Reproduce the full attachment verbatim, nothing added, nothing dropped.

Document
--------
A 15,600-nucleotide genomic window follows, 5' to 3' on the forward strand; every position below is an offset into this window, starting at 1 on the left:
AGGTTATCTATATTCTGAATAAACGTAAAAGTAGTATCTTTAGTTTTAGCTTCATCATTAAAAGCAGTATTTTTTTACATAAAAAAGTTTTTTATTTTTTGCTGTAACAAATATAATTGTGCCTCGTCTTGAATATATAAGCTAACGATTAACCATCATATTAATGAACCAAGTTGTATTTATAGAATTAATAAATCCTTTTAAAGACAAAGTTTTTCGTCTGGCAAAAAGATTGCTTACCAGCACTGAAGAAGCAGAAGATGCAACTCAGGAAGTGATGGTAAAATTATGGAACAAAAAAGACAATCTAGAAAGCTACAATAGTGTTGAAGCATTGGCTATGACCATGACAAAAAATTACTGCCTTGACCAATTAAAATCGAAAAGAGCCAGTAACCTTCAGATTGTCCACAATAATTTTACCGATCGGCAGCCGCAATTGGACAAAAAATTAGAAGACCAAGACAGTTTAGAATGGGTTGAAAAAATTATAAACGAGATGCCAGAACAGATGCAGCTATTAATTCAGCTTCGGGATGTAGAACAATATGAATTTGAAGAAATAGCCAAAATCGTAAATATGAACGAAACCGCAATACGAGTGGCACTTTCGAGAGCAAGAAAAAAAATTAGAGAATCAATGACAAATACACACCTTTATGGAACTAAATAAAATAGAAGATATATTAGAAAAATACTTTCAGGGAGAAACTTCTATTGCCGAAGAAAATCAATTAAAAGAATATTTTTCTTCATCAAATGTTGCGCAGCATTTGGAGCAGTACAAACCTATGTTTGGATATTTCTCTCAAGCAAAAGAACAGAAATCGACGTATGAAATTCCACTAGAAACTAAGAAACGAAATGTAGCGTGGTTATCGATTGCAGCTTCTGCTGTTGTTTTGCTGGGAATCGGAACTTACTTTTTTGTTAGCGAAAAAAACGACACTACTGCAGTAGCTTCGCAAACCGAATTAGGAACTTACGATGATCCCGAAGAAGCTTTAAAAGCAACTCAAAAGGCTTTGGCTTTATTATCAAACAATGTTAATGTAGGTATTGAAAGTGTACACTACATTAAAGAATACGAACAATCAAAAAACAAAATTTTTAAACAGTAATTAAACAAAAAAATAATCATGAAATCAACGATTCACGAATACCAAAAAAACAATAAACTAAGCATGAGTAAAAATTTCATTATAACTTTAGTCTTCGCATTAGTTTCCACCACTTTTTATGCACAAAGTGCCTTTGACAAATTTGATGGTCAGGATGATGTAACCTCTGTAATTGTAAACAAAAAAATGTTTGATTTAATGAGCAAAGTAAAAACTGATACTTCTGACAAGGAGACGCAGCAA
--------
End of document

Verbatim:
A 15,600-nucleotide genomic window follows, 5' to 3' on the forward strand; every position below is an offset into this window, starting at 1 on the left:
AGGTTATCTATATTCTGAATAAACGTAAAAGTAGTATCTTTAGTTTTAGCTTCATCATTAAAAGCAGTATTTTTTTACATAAAAAAGTTTTTTATTTTTTGCTGTAACAAATATAATTGTGCCTCGTCTTGAATATATAAGCTAACGATTAACCATCATATTAATGAACCAAGTTGTATTTATAGAATTAATAAATCCTTTTAAAGACAAAGTTTTTCGTCTGGCAAAAAGATTGCTTACCAGCACTGAAGAAGCAGAAGATGCAACTCAGGAAGTGATGGTAAAATTATGGAACAAAAAAGACAATCTAGAAAGCTACAATAGTGTTGAAGCATTGGCTATGACCATGACAAAAAATTACTGCCTTGACCAATTAAAATCGAAAAGAGCCAGTAACCTTCAGATTGTCCACAATAATTTTACCGATCGGCAGCCGCAATTGGACAAAAAATTAGAAGACCAAGACAGTTTAGAATGGGTTGAAAAAATTATAAACGAGATGCCAGAACAGATGCAGCTATTAATTCAGCTTCGGGATGTAGAACAATATGAATTTGAAGAAATAGCCAAAATCGTAAATATGAACGAAACCGCAATACGAGTGGCACTTTCGAGAGCAAGAAAAAAAATTAGAGAATCAATGACAAATACACACCTTTATGGAACTAAATAAAATAGAAGATATATTAGAAAAATACTTTCAGGGAGAAACTTCTATTGCCGAAGAAAATCAATTAAAAGAATATTTTTCTTCATCAAATGTTGCGCAGCATTTGGAGCAGTACAAACCTATGTTTGGATATTTCTCTCAAGCAAAAGAACAGAAATCGACGTATGAAATTCCACTAGAAACTAAGAAACGAAATGTAGCGTGGTTATCGATTGCAGCTTCTGCTGTTGTTTTGCTGGGAATCGGAACTTACTTTTTTGTTAGCGAAAAAAACGACACTACTGCAGTAGCTTCGCAAACCGAATTAGGAACTTACGATGATCCCGAAGAAGCTTTAAAAGCAACTCAAAAGGCTTTGGCTTTATTATCAAACAATGTTAATGTAGGTATTGAAAGTGTACACTACATTAAAGAATACGAACAATCAAAAAACAAAATTTTTAAACAGTAATTAAACAAAAAAATAATCATGAAATCAACGATTCACGAATACCAAAAAAACAATAAACTAAGCATGAGTAAAAATTTCATTATAACTTTAGTCTTCGCATTAGTTTCCACCACTTTTTATGCACAAAGTGCCTTTGACAAATTTGATGGTCAGGATGATGTAACCTCTGTAATTGTAAACAAAAAAATGTTTGATTTAATGAGCAAAGTAAAAACTGATACTTCTGACAAGGAGACGCAGCAA